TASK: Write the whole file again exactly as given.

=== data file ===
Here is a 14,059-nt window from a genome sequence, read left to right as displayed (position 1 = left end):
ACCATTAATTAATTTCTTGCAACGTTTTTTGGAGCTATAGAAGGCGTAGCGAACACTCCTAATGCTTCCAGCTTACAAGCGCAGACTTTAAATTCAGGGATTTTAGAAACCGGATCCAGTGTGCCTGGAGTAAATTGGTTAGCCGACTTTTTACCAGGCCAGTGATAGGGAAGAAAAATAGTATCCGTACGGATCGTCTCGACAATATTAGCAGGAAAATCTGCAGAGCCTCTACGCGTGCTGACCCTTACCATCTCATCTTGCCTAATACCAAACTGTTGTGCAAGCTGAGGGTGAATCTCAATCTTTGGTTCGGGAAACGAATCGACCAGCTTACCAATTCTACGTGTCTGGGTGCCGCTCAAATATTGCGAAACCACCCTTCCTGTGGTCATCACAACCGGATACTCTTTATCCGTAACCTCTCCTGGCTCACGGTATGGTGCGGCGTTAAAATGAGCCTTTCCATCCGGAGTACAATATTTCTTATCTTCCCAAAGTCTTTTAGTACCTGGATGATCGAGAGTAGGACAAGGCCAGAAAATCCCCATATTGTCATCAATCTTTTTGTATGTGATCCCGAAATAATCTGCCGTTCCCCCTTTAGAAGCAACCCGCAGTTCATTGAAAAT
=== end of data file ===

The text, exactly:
Here is a 14,059-nt window from a genome sequence, read left to right as displayed (position 1 = left end):
ACCATTAATTAATTTCTTGCAACGTTTTTTGGAGCTATAGAAGGCGTAGCGAACACTCCTAATGCTTCCAGCTTACAAGCGCAGACTTTAAATTCAGGGATTTTAGAAACCGGATCCAGTGTGCCTGGAGTAAATTGGTTAGCCGACTTTTTACCAGGCCAGTGATAGGGAAGAAAAATAGTATCCGTACGGATCGTCTCGACAATATTAGCAGGAAAATCTGCAGAGCCTCTACGCGTGCTGACCCTTACCATCTCATCTTGCCTAATACCAAACTGTTGTGCAAGCTGAGGGTGAATCTCAATCTTTGGTTCGGGAAACGAATCGACCAGCTTACCAATTCTACGTGTCTGGGTGCCGCTCAAATATTGCGAAACCACCCTTCCTGTGGTCATCACAACCGGATACTCTTTATCCGTAACCTCTCCTGGCTCACGGTATGGTGCGGCGTTAAAATGAGCCTTTCCATCCGGAGTACAATATTTCTTATCTTCCCAAAGTCTTTTAGTACCTGGATGATCGAGAGTAGGACAAGGCCAGAAAATCCCCATATTGTCATCAATCTTTTTGTATGTGATCCCGAAATAATCTGCCGTTCCCCCTTTAGAAGCAACCCGCAGTTCATTGAAAAT